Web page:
Do Geese Have Teeth on Their Tongues?

Geese don’t have any teeth. But they have a teeth-like spiny structure on their bills and tongues known as tomia. These sharp ridges help them to grasp, tear, and shred food. They cannot be called teeth since they do not consist of roots, enamels, and dentin.

Although geese don’t have traditional teeth, their tomia almost function like teeth, helping them to tear and break apart tough food items such as seeds, grasses, and grains. Unlike the teeth in other animals, the tomia is not a separate part. It’s a part of the tongue and beak.

Geese usually don’t chew food because of the lack of teeth. Instead, they use their tomia and beaks to break them down into smaller pieces before swallowing them whole.

How Do Geese Use the Tomia?

Geese are aquatic vegetarian birds, so they feed mainly on grass, weeds, small aquatic plants, and other vegetation. They also occasionally eat small fish and insects.

The tomia helps them to grasp, shred, and tear apart tough foods. The sharp ridges lining act like a kind of saw, allowing them to cut through different items. The tomia also assists them to keep the food in place while they swallow it whole. This is especially helpful when they are eating tiny fish or insects.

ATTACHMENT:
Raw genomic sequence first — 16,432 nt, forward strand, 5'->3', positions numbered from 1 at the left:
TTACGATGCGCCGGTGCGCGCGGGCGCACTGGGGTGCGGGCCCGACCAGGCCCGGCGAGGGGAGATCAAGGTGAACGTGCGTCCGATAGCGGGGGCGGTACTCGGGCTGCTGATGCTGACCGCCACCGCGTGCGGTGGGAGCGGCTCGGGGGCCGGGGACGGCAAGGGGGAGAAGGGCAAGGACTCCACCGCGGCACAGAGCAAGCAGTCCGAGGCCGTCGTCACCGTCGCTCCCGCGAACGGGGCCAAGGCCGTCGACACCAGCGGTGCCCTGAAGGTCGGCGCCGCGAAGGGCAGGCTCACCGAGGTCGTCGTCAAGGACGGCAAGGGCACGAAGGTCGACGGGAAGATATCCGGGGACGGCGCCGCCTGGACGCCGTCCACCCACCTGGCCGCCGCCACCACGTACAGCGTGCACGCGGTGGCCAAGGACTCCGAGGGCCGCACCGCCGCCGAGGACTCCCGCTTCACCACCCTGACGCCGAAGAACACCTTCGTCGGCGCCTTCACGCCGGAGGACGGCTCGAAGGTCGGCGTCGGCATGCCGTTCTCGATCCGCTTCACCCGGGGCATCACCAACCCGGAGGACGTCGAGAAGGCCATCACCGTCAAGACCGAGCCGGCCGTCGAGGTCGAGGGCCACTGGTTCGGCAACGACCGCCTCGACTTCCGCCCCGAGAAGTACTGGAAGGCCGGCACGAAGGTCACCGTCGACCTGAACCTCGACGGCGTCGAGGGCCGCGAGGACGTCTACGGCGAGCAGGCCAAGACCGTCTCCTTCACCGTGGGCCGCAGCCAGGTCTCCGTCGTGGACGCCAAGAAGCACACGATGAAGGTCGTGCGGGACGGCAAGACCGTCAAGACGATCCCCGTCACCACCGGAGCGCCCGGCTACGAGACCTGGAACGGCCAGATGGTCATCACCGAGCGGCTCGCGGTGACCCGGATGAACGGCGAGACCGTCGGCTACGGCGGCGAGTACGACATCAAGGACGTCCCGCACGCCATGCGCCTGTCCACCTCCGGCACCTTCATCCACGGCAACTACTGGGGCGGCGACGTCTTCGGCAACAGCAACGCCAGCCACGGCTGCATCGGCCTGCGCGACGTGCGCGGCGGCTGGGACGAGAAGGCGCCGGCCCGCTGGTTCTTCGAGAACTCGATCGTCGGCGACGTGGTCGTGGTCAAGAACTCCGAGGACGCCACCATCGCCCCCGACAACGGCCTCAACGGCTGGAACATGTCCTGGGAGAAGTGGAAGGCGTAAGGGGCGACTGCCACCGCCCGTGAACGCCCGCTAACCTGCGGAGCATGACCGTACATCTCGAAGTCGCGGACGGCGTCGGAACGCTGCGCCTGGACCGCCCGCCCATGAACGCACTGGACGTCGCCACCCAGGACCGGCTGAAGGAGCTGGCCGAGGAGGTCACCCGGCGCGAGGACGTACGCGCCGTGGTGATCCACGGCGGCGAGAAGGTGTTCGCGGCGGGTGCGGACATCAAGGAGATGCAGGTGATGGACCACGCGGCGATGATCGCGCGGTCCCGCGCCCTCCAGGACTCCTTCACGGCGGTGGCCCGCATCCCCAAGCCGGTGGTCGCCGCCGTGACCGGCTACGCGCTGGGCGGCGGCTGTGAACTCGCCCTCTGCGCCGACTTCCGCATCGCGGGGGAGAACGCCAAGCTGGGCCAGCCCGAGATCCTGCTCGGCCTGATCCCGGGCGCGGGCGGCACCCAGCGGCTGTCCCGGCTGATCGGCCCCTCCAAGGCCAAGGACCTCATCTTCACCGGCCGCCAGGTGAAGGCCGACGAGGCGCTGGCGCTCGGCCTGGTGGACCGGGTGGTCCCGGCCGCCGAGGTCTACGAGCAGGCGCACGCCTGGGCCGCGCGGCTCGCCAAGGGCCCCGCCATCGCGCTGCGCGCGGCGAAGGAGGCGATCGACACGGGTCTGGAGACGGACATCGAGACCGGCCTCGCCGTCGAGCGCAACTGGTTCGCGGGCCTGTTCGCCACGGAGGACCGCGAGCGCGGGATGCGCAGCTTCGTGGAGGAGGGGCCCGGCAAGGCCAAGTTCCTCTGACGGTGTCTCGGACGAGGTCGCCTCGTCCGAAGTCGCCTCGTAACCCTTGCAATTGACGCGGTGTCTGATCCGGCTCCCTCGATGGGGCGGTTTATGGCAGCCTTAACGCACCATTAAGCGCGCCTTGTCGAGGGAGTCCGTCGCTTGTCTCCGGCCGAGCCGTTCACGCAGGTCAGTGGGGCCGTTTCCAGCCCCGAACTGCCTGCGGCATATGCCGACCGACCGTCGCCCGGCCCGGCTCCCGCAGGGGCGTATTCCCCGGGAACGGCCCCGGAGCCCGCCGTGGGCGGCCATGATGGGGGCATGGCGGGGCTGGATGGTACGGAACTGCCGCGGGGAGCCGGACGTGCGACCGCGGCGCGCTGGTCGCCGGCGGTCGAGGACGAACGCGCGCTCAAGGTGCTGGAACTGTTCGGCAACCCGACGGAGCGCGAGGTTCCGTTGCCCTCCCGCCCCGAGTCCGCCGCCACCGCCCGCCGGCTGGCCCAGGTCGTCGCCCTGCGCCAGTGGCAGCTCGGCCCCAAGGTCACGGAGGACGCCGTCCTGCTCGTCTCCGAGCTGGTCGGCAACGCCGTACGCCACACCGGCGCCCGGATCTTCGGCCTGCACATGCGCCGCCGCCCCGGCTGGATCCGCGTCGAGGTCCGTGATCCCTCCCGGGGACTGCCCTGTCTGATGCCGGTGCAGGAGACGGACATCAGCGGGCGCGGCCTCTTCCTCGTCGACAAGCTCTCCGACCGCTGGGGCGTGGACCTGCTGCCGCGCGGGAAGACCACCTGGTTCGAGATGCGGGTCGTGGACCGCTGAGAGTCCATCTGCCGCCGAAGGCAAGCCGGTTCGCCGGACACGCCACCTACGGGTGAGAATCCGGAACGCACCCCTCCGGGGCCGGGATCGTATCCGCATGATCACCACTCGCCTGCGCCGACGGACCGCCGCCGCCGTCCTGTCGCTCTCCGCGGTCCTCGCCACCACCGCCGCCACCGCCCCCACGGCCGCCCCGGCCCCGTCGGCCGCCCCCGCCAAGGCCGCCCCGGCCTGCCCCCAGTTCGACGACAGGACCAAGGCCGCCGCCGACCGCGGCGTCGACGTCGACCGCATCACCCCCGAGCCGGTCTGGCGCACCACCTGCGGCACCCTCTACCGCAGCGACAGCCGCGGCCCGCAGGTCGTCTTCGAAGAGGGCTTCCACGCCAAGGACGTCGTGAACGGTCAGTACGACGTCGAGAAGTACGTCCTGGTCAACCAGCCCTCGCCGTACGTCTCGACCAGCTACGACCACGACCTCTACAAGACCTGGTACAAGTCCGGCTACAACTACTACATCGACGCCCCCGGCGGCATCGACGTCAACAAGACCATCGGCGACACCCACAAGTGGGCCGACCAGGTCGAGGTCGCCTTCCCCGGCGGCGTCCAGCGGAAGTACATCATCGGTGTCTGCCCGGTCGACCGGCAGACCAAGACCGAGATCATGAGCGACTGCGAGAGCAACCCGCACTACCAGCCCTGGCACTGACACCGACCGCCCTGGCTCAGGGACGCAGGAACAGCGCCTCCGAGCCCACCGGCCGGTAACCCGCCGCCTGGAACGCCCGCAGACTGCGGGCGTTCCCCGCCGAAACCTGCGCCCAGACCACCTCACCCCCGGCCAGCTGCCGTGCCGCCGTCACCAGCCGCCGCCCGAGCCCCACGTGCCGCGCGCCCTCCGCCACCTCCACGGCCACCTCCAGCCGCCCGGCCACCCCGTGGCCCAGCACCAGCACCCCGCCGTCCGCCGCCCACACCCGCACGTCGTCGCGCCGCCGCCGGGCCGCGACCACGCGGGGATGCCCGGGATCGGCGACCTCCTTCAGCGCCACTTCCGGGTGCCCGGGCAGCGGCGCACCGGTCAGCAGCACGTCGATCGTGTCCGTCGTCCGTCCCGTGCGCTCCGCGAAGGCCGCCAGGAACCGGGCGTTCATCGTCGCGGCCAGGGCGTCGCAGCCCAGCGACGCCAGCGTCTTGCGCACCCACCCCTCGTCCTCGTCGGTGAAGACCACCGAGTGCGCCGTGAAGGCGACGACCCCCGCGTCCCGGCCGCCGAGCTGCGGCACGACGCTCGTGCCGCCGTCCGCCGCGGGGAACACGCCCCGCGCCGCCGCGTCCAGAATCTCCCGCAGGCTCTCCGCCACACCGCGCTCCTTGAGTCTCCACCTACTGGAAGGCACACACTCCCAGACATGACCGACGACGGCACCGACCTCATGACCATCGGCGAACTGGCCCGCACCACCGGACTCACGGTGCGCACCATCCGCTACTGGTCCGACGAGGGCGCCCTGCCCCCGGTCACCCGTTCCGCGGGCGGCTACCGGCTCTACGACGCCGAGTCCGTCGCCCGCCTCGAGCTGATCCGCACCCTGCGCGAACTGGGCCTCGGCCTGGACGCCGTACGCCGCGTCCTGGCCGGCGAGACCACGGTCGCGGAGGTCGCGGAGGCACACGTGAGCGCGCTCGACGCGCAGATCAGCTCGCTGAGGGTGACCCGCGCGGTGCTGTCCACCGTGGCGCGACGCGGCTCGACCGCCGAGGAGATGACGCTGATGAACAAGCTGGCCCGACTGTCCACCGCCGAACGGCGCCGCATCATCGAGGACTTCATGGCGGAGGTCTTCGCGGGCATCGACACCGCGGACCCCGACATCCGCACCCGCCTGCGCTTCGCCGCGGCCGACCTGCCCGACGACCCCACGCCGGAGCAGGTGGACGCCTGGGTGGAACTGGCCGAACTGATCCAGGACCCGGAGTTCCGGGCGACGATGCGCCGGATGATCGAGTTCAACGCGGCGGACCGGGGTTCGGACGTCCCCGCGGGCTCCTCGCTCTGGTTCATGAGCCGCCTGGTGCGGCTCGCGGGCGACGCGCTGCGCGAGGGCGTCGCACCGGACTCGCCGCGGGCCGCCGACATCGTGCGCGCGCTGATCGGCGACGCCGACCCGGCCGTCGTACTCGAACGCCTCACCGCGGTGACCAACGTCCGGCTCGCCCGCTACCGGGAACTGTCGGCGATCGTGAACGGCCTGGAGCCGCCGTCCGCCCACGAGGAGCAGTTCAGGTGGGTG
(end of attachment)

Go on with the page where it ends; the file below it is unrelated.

Geese are known to be quite aggressive and territorial. The tomia can play an essential role in defending their territory. If threatened, they don’t think twice about using their tomia to fight and intimidate other animals and even humans. The sharp ridges help them bite and cause some severe damage to the opponent.


Geese are amazing creatures that have developed a number of adaptations to survive in their environment. Despite the lack of teeth, they can feed on tough food items using the tomia found on their bills and tongues. The sharp ridges on the tomia help them to grasp, tear, and shred food as well as defend themselves.

Overall, the tomia is a useful adaptation that allows geese to survive in their environment despite not having traditional teeth. It just goes to show that sometimes, nature finds ways to make up for what is missing!